Those experiments tried to shift the risk. They sometimes succeeded, but not on a scale large enough to affect the media market. That’s why ad dollars fled to the web when the web brought media-measurement to the masses.

The news media need to understand that their ad divisions are in the sales business.

Their purpose is not to sell exposure but to sell sales. Web 1.0 was about exposure to eyeballs, and look where that got the dot-com soap-bubbles.

The news media’s ad arms need to adopt more risk in the ads they publish, whereby they’re paid for performance. They need to build inhouse direct response teams and test ads aggressively. For one obvious example, I was browsing a travel section on a Big Media site that was super enthusiastic about a given destination. But rather than show affiliate ads for travel packages, I was shown credit cards ads.

Otherwise, Big Media will keep rotating crappy ads from free credit score sites that amount to Virtual Blight, because those ads lead visitors to landing pages for scams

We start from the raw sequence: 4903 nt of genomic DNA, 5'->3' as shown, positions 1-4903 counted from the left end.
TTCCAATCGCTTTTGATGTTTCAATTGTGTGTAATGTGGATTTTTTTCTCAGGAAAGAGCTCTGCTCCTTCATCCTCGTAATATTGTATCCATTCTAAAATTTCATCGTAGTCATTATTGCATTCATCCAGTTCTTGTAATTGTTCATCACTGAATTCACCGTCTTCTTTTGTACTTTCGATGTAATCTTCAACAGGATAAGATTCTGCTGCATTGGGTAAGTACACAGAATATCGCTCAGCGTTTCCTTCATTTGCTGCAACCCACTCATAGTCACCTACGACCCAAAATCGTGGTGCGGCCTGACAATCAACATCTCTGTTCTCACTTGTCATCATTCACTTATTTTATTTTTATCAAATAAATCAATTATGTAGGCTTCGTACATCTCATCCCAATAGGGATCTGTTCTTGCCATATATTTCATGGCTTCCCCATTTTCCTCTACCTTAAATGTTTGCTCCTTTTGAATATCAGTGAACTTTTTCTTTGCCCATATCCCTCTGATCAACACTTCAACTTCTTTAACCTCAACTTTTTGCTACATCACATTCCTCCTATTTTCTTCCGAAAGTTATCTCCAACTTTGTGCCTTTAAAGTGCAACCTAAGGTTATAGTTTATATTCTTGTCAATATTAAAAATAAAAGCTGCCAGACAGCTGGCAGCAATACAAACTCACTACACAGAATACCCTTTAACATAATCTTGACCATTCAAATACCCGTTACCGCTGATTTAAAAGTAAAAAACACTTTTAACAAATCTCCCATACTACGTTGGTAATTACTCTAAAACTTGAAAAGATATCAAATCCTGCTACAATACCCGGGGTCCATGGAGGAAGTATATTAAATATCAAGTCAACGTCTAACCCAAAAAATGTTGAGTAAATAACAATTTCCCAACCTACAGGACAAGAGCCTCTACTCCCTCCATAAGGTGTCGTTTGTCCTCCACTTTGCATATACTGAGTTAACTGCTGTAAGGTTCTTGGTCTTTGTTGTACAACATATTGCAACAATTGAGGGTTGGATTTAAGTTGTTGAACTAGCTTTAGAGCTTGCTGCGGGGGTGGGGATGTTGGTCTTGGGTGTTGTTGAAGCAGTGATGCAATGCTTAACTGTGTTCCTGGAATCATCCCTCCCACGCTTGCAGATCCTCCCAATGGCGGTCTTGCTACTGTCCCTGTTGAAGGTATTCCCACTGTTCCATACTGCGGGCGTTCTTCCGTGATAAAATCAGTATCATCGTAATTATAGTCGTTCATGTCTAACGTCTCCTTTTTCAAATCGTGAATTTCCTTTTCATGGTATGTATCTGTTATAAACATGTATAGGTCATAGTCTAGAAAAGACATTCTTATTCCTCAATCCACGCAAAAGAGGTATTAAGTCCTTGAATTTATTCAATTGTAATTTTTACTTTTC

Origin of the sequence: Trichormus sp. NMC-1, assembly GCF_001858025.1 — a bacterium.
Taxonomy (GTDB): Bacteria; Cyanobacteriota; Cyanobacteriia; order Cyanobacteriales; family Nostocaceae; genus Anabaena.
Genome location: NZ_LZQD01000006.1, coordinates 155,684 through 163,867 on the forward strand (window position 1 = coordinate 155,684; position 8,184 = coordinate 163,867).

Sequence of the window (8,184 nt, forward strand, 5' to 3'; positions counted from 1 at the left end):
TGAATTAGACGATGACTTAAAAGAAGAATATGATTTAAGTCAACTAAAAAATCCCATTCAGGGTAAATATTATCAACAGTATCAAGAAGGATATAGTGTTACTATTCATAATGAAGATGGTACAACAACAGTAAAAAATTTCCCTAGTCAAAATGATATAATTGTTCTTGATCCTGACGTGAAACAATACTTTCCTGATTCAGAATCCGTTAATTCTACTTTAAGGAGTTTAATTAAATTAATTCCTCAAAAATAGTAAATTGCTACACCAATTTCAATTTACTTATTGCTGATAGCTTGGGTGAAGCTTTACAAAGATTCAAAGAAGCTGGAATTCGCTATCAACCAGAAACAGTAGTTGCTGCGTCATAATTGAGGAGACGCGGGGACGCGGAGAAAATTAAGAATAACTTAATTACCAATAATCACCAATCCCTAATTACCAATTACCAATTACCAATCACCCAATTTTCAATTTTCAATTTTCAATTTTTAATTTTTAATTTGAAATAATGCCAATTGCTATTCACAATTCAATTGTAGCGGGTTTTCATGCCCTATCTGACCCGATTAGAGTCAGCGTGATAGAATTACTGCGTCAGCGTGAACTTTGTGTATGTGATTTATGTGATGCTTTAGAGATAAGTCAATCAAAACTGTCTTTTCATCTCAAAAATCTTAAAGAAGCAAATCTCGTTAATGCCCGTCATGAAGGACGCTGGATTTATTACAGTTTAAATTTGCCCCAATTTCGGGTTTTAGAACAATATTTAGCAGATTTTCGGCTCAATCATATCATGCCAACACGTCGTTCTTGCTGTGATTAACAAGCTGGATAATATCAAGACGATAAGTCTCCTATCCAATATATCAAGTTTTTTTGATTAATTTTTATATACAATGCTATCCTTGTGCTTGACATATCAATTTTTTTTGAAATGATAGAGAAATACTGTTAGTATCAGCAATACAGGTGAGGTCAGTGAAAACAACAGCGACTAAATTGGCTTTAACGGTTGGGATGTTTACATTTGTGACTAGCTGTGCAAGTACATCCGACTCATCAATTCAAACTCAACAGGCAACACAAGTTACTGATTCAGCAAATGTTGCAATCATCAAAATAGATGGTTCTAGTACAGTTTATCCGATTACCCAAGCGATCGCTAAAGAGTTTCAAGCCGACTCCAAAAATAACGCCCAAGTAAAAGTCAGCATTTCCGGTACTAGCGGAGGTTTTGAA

Big Media has also bet against innovation.

Various newspapers are cutting their budgets for investigative journalism. Yet that’s the very core of innovation in news. That’s like Big Pharma saying that they’re going to stop doing R&D and just copy each other’s most popular drugs. Oh wait a sec…

From an internet marketing perspective, the existence of linkbait shows that people love feature length investigative reporting. And as Cosmopolitan magazine’s monthly “101 Ways to Have a Romantic Sundown Date” articles show, people will pay for it. As I wrote here:

I wouldn’t pay for the P.o.S. newspaper handed to me free in the subway bc the content is all wire stories + ads, and the wire content reads like it was written by a soulless monkey. It’s 100% generic.